Medical research

Nitisinone increases melanin in people with albinism

A small pilot clinical study at the National Eye Institute (NEI) suggests that the drug nitisinone increases melanin production in some people with oculocutaneous albinism type 1B (OCA-1B), a rare genetic disease that causes ...

Cardiology

Novel technique accurately assesses cardiovascular risks

A new noninvasive technique for imaging the carotid artery offers advantages over other imaging methods and could provide an earlier, more accurate assessment of cardiovascular disease risk, according to a study published ...

Medical research

Mouse and human skin cells produce melanin on a 48-hour cycle

Researchers have discovered that mouse skin and skin cells from humans produce pigmentation in response to sunlight on a 48-hour cycle. They observed that exposing skin to ultraviolet light every 2 days yielded darker pigmentation ...

Diseases, Conditions, Syndromes

Vitiligo treated successfully with arthritis drug and light therapy

Building on prior research that examined the use of an arthritis medication to treat vitiligo, a team of Yale dermatologists has successfully applied a novel combination therapy—the medication and light—to restore skin ...

Medical research

Research team lays bare melanin's DNA guarding mechanism

With a little help from chickens and video cameras, scientists have captured live the moment when skin gets darker. In a study appearing in Scientific Reports, a Japanese team has filmed and demystified the process by which ...

Medical research

Sunlight continues to damage skin in the dark

Much of the damage that ultraviolet radiation (UV) does to skin occurs hours after sun exposure, a team of Yale-led researchers concluded in a study that was published online Feb. 19 by the journal Science.

page 1 from 4

Melanin

Melanin i/ˈmɛlənɪn/ (Greek: μέλας, black) is a pigment that is ubiquitous in nature, being found in most organisms (spiders are one of the few groups in which it has not been detected). In animals melanin pigments are derivatives of the amino acid tyrosine. The most common form of biological melanin is eumelanin, a brown-black polymer of dihydroxyindole carboxylic acids, and their reduced forms. All melanins can be considered as derivatives of polyacetylene, since they rely on a polyconiugate structure. Another common form of melanin is pheomelanin, a red-brown polymer of benzothiazine units largely responsible for red hair and freckles. The presence of melanin in the archaea and bacteria kingdoms is an issue of ongoing debate among researchers in the field.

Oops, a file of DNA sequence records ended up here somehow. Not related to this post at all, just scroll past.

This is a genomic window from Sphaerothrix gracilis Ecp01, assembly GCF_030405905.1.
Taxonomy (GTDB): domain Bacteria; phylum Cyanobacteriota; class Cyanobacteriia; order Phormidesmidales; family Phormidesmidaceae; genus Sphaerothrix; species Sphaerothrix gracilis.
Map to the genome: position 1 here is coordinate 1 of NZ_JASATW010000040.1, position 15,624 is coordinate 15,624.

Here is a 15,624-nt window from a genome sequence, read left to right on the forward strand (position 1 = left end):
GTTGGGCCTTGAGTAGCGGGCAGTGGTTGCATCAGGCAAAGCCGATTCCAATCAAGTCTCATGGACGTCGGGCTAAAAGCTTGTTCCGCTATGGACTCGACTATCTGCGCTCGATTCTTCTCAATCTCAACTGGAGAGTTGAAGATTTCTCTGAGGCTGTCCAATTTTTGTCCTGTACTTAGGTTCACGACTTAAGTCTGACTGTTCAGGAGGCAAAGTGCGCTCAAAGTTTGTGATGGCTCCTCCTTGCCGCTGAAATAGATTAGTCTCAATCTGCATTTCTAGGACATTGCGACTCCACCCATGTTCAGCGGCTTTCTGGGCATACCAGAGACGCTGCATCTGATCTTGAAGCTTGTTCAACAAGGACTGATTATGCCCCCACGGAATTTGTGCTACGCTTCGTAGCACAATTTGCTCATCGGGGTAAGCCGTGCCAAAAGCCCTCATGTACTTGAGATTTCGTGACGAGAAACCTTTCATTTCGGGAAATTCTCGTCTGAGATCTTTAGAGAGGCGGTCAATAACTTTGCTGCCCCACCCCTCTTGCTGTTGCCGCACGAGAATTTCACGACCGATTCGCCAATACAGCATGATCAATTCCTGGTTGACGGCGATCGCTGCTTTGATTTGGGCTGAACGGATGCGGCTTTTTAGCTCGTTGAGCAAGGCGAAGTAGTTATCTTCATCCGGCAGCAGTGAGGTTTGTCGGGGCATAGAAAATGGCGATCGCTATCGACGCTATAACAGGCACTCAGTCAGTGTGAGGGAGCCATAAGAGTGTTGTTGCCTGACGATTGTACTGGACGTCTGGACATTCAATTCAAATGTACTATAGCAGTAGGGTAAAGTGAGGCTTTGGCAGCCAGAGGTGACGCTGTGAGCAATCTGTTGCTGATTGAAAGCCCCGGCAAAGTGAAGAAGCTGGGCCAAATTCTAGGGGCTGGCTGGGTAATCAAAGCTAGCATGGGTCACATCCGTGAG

The increased production of melanin in human skin is called melanogenesis. Production of melanin is stimulated by DNA damage induced by UVB-radiation, and it leads to a delayed development of a tan. This melanogenesis-based tan takes more time to develop, but it is long-lasting.

The photochemical properties of melanin make it an excellent photoprotectant. It absorbs harmful UV-radiation (ultraviolet) and transforms the energy into harmless heat through a process called "ultrafast internal conversion". This property enables melanin to dissipate more than 99.9% of the absorbed UV radiation as heat (see photoprotection). This prevents the indirect DNA damage that is responsible for the formation of malignant melanoma and other skin cancers.

This text uses material from Wikipedia, licensed under CC BY-SA